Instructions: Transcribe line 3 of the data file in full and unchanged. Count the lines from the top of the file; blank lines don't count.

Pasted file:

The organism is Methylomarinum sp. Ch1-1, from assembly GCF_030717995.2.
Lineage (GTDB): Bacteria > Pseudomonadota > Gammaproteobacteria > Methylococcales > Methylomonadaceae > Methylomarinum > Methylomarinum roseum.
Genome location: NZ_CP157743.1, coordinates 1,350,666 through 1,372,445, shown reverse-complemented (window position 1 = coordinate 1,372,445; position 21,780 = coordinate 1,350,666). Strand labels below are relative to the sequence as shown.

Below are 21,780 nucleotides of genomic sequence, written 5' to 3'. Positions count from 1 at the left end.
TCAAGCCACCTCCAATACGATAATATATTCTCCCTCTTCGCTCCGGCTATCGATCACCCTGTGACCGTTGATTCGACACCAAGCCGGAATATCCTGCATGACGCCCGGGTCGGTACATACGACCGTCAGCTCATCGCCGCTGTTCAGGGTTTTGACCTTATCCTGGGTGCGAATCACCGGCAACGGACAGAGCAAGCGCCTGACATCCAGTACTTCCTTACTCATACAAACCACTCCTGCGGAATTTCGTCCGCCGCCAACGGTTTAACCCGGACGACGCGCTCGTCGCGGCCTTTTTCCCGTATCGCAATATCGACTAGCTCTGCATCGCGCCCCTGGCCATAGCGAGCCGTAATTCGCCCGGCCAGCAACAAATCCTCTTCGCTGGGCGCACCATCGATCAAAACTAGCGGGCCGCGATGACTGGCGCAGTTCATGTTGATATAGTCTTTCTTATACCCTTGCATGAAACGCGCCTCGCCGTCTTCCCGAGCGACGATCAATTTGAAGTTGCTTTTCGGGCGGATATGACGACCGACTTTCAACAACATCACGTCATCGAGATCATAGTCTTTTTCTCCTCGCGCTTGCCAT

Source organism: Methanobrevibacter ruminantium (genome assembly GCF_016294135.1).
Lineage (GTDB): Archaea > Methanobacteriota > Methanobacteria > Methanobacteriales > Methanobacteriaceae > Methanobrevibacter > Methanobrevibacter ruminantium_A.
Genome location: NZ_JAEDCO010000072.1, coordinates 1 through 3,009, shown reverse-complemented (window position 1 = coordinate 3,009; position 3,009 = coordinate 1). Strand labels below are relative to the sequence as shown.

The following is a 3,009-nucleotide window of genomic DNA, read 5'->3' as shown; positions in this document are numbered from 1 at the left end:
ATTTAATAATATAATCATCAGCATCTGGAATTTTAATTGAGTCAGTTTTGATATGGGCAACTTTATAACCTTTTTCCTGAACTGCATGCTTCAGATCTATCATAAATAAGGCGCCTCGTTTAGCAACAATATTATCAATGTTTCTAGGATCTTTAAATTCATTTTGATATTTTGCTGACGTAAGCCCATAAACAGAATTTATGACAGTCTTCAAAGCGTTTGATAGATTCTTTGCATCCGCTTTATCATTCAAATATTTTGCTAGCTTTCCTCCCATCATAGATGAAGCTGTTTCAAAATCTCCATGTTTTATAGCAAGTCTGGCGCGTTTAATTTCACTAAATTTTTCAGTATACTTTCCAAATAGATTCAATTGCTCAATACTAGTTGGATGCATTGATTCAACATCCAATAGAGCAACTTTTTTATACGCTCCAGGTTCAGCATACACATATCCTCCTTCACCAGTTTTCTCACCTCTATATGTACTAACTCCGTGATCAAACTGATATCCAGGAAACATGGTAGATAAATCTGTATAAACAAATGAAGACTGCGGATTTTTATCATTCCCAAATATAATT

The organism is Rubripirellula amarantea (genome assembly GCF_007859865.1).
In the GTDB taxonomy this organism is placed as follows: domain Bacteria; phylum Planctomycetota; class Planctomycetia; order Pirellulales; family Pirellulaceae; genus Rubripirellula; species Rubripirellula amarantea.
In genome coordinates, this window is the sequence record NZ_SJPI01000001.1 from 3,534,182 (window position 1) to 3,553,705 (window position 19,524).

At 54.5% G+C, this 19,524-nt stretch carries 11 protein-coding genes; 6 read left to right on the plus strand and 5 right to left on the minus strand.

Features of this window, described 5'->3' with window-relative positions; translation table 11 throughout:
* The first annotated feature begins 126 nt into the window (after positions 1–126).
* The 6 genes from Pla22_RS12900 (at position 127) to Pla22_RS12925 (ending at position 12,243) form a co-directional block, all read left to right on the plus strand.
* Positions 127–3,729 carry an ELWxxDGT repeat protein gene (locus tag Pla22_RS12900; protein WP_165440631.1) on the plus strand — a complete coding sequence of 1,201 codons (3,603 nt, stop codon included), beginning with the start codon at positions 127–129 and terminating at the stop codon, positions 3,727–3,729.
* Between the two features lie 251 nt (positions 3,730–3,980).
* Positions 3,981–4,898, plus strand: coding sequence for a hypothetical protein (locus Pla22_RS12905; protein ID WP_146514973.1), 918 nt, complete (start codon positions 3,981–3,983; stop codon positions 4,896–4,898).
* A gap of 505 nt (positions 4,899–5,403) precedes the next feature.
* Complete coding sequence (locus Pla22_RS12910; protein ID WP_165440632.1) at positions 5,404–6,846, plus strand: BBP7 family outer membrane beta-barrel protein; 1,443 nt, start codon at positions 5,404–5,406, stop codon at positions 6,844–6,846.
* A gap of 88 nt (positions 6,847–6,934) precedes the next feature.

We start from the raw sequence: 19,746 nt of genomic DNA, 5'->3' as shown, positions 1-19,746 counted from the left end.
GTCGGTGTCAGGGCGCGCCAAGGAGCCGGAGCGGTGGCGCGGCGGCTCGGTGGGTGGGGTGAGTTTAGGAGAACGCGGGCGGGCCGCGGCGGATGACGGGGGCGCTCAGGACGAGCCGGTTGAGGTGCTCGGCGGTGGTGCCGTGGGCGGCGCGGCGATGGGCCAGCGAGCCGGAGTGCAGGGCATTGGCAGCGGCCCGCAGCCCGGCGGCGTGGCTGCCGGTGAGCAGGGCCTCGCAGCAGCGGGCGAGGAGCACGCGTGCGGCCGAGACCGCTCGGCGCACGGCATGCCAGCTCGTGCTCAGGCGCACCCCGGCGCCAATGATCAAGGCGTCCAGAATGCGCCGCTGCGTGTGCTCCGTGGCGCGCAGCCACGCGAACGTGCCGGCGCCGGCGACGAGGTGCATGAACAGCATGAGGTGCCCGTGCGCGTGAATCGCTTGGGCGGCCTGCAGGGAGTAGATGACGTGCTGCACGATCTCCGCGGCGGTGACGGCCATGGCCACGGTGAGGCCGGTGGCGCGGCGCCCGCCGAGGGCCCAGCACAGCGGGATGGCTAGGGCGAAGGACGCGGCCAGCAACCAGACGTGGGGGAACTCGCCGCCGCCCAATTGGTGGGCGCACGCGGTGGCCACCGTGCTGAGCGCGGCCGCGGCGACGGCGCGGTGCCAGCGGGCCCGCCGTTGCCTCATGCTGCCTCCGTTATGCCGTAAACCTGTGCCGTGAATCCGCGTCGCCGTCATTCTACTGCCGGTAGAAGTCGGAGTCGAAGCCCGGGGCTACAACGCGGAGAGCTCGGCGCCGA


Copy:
Genome location: NZ_CP157743.1, coordinates 1,350,666 through 1,372,445, shown reverse-complemented (window position 1 = coordinate 1,372,445; position 21,780 = coordinate 1,350,666). Strand labels below are relative to the sequence as shown.